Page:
Using mHealth to Reduce Pregnancy Related Deaths in Developing Countries
Last week I attended the Idea Jam Night for Random Hacks of Kindness (RHoK) here in Toronto. The event was held in preparation of our upcoming hackathon on June 2nd and 3rd. In a hackathon, subject matter experts submit problems they are facing in their field of expertise where there is potential for technological solutions. Over the course of a weekend, they are grouped with interested developers to work on building a working prototype of the proposed solution. I am happy to be a part of the organizing committee for this hackathon and even happier that one of the problems presented was healthcare-related. The idea was submitted by Leanne Tran who conducts radiology research in Toronto.
Approximately 80% of maternal deaths globally are due to obstrectic complications such as haemorrhage, sepsis, etc. 99% of those deaths are in developing countries, and most of them are highly preventable with the right obstetric care. (Chuni, 2008). Taking Nepal as an example, obstructed labour is the second highest leading cause of maternal deaths. Often these soon-to-be mothers do not have access to specialized care and don’t discover potential complications such as feto-pelvic disproportion (when the size of the fetus’ head is larger than the pelvic) until it’s too late. The problem as outlined by Leanne was two-fold 1) lack of specialized training in operating ultrasound devices, as the accuracy and quality of ultrasound scanning is highly operator-dependent and 2) lack of access to radiologists and OBGYNs to interpret those scans.
Several process-related questions must be asked prior to discussing potential technological solutions, none of which I have the answer for at the moment but hope to know before the hackathon:
- What type of ultrasound devices are used on the field in remote regions?
- Do these devices have the interface to export the ultrasound images? If so, in what format?
- Are there multiple points from which an optimal ultrasound image can be taken? If so, does it depend on the age of the fetus?
- What are the most common perinatal complications in each trimester?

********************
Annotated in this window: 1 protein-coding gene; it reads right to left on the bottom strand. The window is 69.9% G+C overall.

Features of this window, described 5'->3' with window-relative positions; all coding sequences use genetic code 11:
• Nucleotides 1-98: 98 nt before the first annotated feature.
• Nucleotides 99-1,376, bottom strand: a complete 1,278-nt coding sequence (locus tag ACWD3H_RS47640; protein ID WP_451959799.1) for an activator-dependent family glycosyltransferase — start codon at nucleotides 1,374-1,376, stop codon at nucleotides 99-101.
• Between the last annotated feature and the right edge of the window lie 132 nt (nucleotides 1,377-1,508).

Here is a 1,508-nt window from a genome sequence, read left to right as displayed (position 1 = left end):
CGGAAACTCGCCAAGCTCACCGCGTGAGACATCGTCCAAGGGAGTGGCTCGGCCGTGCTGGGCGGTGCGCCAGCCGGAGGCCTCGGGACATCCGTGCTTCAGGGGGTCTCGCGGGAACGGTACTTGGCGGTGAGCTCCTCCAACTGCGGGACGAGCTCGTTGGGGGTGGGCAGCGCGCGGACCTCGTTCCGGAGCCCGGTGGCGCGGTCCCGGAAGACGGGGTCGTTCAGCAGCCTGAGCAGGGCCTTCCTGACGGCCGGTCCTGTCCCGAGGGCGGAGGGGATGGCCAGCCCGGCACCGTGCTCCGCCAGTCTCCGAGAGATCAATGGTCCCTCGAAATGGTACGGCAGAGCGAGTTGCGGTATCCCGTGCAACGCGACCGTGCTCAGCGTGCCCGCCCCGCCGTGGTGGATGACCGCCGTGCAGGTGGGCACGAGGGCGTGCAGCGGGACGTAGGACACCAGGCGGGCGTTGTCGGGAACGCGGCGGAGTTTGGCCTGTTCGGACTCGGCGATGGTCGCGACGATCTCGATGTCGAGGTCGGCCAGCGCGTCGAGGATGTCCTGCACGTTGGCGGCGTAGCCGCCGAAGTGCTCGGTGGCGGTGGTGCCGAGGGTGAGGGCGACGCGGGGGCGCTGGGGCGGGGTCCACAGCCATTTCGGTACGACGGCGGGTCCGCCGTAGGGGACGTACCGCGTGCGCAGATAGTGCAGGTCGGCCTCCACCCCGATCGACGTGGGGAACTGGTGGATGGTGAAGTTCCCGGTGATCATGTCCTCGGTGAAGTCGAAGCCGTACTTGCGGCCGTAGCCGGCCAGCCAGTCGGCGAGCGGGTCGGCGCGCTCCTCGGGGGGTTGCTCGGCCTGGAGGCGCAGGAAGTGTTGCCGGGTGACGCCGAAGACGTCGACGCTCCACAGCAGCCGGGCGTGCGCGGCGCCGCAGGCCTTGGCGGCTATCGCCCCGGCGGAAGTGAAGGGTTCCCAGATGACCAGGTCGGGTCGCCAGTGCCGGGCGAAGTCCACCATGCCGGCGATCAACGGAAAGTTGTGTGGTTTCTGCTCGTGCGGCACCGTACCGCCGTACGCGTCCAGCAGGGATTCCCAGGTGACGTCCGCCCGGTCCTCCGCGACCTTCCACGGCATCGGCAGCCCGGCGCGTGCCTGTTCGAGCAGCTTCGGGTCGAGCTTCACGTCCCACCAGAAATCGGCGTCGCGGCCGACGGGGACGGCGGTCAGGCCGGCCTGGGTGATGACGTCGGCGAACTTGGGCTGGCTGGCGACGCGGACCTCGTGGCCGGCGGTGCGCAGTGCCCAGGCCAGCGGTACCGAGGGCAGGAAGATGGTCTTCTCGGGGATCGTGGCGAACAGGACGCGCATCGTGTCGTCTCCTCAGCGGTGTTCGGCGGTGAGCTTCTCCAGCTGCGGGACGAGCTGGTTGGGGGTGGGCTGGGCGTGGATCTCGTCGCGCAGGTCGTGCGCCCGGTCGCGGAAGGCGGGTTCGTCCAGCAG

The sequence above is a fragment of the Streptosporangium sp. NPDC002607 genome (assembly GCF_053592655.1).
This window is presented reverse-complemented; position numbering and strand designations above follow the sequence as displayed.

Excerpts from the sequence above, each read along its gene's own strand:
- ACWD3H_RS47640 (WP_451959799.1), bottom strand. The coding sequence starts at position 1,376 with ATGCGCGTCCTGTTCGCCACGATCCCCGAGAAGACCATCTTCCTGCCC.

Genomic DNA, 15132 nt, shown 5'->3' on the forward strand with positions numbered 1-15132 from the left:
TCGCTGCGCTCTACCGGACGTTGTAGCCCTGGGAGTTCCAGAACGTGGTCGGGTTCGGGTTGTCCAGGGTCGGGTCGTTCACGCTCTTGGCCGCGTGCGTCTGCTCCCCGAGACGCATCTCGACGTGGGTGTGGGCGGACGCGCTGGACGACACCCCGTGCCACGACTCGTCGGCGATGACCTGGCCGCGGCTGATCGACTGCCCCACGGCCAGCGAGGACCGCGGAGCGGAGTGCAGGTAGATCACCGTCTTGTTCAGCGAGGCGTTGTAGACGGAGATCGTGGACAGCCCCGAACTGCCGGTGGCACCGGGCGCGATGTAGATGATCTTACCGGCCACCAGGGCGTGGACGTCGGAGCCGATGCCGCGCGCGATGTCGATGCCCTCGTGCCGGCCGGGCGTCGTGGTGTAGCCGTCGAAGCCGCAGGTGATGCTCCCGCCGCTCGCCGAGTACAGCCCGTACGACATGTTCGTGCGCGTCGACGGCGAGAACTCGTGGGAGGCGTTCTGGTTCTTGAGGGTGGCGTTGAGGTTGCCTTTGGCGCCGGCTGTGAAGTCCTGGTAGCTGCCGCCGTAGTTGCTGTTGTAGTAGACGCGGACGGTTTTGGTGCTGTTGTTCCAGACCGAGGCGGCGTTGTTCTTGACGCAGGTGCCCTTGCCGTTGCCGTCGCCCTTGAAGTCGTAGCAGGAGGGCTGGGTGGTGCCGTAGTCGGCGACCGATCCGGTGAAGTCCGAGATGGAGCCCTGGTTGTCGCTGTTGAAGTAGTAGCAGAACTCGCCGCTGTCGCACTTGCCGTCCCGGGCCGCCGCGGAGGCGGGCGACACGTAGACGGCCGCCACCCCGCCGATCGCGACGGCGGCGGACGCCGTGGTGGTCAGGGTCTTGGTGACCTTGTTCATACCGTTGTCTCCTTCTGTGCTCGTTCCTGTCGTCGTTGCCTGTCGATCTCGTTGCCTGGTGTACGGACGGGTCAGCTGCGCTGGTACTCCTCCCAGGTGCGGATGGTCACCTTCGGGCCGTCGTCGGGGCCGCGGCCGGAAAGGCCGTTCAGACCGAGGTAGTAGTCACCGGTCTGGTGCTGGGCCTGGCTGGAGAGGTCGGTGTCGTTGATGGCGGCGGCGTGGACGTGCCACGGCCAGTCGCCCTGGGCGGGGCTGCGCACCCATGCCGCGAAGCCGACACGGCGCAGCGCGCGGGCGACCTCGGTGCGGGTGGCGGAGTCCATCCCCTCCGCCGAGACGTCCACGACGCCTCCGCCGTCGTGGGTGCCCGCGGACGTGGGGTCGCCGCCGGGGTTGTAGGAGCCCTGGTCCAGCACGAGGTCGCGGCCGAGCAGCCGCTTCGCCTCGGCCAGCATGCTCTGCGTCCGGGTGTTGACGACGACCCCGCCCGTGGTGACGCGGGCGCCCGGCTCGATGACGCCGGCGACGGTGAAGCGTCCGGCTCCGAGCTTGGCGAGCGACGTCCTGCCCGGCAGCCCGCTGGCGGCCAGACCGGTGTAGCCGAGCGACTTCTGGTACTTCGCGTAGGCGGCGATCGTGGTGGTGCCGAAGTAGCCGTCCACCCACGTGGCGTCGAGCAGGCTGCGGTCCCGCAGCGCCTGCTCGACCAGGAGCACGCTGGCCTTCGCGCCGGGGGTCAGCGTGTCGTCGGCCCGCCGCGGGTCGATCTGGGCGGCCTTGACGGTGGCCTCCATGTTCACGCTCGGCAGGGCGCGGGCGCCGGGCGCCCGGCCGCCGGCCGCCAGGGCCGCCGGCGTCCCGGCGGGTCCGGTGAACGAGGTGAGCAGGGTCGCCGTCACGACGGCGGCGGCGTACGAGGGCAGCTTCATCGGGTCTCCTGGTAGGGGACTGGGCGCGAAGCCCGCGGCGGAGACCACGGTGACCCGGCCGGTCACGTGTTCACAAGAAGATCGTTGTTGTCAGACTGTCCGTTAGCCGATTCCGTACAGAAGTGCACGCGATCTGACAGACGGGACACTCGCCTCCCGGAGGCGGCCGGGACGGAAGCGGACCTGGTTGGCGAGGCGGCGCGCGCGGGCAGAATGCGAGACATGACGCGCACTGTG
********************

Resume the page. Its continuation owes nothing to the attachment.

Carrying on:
- Can a clear diagnosis of an emergency case be made solely based on an ultrasound image? If not, what additional data elements need to be attached to that image?
- If the solution is to be implemented online, what measures must be taken to ensure the privacy and confidentiality of Personal Health Information (PHI)?
Answering the questions above will significantly help in shaping how the solution is to be designed.
The Proposed Solution:
Leanne would like an mHealth solution that will help guide and train the ultrasound technicians on the best practices and techniques for scanning, with a focus on pregnancy. Assuming our solution will be a smart phone application, the first can be accomplished by providing instructional videos. If the approach/angle differ based on the age of the fetus, or any other factors, perhaps the app can start by presenting a couple of questions to determine which training video to display. Of course a more advanced approach would be the use of image processing technologies (much like the ones used in cameras to detect faces) to detect the pregnant belly. Clear instructions can be given to the technicians before starting the scan about the optimal location from where the picture should be taken for the app. Once that picture is taken and the app identifies the location and proportions of the belly, a new layer is added to the actual image containing the ultrasound scanner and where to place it to get the optimal image(s).
If this is captured before labour, it could help save the mother’s life by getting her to the hospital or the specialized care she needs before it is too late. The technician would simply upload it to a website and email it to a specific doctor/hospital participating in the program where they can review it and send back further instructions to the technician.
The Call for Help:
The hackathon is taking place on June 2nd & 3rd and we need developers to work with us on a prototype for this system. We need experienced Mobile App developers (iPhone, Android, or Blackberry) who can design a phone app that allows for bi-directional data transmission as we need to be able to send information from the phone to an online database, then send instructions back from the database to the same phone that transmitted the data. We also need web developers, preferably with experience in Ushahidi integration with mobile apps. If you are interested, please sign up here or contact me over Twitter @YaserAlyounes
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